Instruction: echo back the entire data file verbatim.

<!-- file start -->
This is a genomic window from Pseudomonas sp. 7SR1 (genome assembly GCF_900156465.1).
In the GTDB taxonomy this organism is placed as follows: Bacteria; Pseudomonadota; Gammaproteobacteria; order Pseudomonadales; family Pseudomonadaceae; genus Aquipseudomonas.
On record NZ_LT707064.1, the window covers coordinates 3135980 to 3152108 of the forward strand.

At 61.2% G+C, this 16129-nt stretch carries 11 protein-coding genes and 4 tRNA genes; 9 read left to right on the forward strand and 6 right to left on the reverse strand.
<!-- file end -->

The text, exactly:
This is a genomic window from Pseudomonas sp. 7SR1 (genome assembly GCF_900156465.1).
In the GTDB taxonomy this organism is placed as follows: Bacteria; Pseudomonadota; Gammaproteobacteria; order Pseudomonadales; family Pseudomonadaceae; genus Aquipseudomonas.
On record NZ_LT707064.1, the window covers coordinates 3135980 to 3152108 of the forward strand.

At 61.2% G+C, this 16129-nt stretch carries 11 protein-coding genes and 4 tRNA genes; 9 read left to right on the forward strand and 6 right to left on the reverse strand.